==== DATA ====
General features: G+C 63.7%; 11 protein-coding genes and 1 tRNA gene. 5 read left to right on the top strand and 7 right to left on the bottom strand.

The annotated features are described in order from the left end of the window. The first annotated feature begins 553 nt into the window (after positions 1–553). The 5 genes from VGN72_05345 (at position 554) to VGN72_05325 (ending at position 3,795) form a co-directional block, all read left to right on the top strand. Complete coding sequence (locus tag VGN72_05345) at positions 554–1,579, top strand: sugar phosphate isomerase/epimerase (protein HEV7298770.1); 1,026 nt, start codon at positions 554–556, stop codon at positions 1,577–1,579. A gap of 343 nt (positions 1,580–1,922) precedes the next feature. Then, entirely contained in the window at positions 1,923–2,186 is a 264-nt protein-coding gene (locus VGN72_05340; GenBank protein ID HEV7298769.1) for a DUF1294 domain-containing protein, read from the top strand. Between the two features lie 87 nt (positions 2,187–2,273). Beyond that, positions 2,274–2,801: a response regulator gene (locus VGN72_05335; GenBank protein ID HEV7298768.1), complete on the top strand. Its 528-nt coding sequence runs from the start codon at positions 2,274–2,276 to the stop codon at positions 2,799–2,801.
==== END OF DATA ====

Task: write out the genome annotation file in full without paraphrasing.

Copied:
General features: G+C 63.7%; 11 protein-coding genes and 1 tRNA gene. 5 read left to right on the top strand and 7 right to left on the bottom strand.

The annotated features are described in order from the left end of the window. The first annotated feature begins 553 nt into the window (after positions 1–553). The 5 genes from VGN72_05345 (at position 554) to VGN72_05325 (ending at position 3,795) form a co-directional block, all read left to right on the top strand. Complete coding sequence (locus tag VGN72_05345) at positions 554–1,579, top strand: sugar phosphate isomerase/epimerase (protein HEV7298770.1); 1,026 nt, start codon at positions 554–556, stop codon at positions 1,577–1,579. A gap of 343 nt (positions 1,580–1,922) precedes the next feature. Then, entirely contained in the window at positions 1,923–2,186 is a 264-nt protein-coding gene (locus VGN72_05340; GenBank protein ID HEV7298769.1) for a DUF1294 domain-containing protein, read from the top strand. Between the two features lie 87 nt (positions 2,187–2,273). Beyond that, positions 2,274–2,801: a response regulator gene (locus VGN72_05335; GenBank protein ID HEV7298768.1), complete on the top strand. Its 528-nt coding sequence runs from the start codon at positions 2,274–2,276 to the stop codon at positions 2,799–2,801.